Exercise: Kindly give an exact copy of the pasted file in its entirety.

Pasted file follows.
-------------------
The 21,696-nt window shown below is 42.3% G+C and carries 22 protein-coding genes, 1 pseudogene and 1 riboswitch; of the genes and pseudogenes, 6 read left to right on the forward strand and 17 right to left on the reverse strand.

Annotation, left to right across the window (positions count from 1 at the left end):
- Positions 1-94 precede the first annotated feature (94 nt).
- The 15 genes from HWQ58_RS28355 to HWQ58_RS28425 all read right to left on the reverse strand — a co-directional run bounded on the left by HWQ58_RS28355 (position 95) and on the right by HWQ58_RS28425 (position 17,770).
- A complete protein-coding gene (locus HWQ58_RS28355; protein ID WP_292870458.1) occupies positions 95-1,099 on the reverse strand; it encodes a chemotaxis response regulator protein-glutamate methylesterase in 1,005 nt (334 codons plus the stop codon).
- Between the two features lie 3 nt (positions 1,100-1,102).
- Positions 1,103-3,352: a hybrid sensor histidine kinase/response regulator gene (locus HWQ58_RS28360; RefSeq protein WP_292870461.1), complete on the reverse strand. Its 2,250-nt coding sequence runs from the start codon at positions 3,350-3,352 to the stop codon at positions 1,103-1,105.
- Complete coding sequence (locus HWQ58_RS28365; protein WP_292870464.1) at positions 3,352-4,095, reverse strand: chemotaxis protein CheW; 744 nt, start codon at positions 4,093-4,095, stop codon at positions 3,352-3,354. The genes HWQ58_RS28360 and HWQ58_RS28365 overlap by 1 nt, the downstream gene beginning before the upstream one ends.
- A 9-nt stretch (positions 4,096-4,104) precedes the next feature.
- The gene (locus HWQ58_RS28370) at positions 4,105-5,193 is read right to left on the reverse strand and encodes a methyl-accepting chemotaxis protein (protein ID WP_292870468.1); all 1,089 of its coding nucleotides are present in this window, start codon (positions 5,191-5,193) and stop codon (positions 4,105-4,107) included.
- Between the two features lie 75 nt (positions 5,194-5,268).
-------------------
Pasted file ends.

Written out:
The 21,696-nt window shown below is 42.3% G+C and carries 22 protein-coding genes, 1 pseudogene and 1 riboswitch; of the genes and pseudogenes, 6 read left to right on the forward strand and 17 right to left on the reverse strand.

Annotation, left to right across the window (positions count from 1 at the left end):
- Positions 1-94 precede the first annotated feature (94 nt).
- The 15 genes from HWQ58_RS28355 to HWQ58_RS28425 all read right to left on the reverse strand — a co-directional run bounded on the left by HWQ58_RS28355 (position 95) and on the right by HWQ58_RS28425 (position 17,770).
- A complete protein-coding gene (locus HWQ58_RS28355; protein ID WP_292870458.1) occupies positions 95-1,099 on the reverse strand; it encodes a chemotaxis response regulator protein-glutamate methylesterase in 1,005 nt (334 codons plus the stop codon).
- Between the two features lie 3 nt (positions 1,100-1,102).
- Positions 1,103-3,352: a hybrid sensor histidine kinase/response regulator gene (locus HWQ58_RS28360; RefSeq protein WP_292870461.1), complete on the reverse strand. Its 2,250-nt coding sequence runs from the start codon at positions 3,350-3,352 to the stop codon at positions 1,103-1,105.
- Complete coding sequence (locus HWQ58_RS28365; protein WP_292870464.1) at positions 3,352-4,095, reverse strand: chemotaxis protein CheW; 744 nt, start codon at positions 4,093-4,095, stop codon at positions 3,352-3,354. The genes HWQ58_RS28360 and HWQ58_RS28365 overlap by 1 nt, the downstream gene beginning before the upstream one ends.
- A 9-nt stretch (positions 4,096-4,104) precedes the next feature.
- The gene (locus HWQ58_RS28370) at positions 4,105-5,193 is read right to left on the reverse strand and encodes a methyl-accepting chemotaxis protein (protein ID WP_292870468.1); all 1,089 of its coding nucleotides are present in this window, start codon (positions 5,191-5,193) and stop codon (positions 4,105-4,107) included.
- Between the two features lie 75 nt (positions 5,194-5,268).